Michaela: colonising the curriculum?

If all I’d known about the Michaela Community School was its day-to-day routine, I’d have raised little more than an eyebrow. That’s in part because day-to-day life at Michaela looks remarkably like day-to-day life at the grammar school I attended half a century ago. What prompted me to raise more than an eyebrow is the new book from the Michaela Community School, The Power of Culture.

As far as the day-to-day is concerned it’s packed with positive practical ideas. I noted particularly;
-creating liberating pathways for students
-taking a long term view of conduct
-catching the students being good
-not expecting them to ape experts
-presenting knowledge in context
-mini introductions to practical, useful non-academic knowledge
-the outside speaker programme
-whole-class marking
-no targets
-no performance related pay
-all school staff (including admin & cleaners) being involved.

On a day-to-day level, Michaela’s methods are obviously effective. Students learn, raise their expectations, improve their behaviour and get good exam results. It’s when it came to the school’s ethos (beliefs and values) that I felt the framework began to wobble.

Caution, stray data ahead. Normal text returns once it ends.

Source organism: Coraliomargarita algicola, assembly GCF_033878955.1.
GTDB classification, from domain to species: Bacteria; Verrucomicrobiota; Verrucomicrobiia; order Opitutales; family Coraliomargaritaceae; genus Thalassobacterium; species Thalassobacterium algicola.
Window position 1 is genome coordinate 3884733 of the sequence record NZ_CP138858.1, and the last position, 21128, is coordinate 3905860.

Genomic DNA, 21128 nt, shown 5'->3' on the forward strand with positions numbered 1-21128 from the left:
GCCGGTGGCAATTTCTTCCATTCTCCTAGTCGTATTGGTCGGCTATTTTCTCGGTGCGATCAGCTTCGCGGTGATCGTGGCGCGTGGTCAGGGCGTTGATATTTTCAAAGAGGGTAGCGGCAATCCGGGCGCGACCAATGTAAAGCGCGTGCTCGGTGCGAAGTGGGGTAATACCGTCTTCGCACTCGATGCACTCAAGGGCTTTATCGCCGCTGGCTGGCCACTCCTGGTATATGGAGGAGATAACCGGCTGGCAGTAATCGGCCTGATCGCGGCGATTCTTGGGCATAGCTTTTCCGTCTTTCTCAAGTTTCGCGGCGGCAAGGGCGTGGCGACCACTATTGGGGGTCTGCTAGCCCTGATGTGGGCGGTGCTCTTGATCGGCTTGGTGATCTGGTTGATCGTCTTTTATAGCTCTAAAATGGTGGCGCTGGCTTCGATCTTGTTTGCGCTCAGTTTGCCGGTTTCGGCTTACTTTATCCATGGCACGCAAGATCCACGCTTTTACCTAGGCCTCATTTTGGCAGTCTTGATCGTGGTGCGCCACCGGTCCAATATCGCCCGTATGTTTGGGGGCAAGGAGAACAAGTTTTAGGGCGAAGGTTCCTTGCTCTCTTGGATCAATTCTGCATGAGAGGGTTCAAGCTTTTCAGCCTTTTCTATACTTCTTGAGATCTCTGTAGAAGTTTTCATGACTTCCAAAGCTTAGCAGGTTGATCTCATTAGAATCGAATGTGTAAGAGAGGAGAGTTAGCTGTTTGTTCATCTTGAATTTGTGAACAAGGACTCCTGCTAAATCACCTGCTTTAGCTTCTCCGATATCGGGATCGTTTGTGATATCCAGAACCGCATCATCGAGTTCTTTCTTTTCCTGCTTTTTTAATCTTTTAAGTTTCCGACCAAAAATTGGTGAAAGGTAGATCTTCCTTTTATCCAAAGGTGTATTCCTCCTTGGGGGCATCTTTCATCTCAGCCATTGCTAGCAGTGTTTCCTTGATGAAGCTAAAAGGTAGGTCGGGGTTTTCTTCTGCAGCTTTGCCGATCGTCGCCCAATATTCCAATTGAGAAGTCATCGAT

The Michaela ethos might reflect the pre-existing beliefs of staff, but the school also appears to have resorted to a bit of post-hoc justification for its practices. Rather than practice emerging from a coherent, thought-through set of beliefs and values, I get the impression teachers have;
1. seen ineffective or counterproductive practices or values in other schools (students learn little, have low aspirations, and their behaviour is out of control),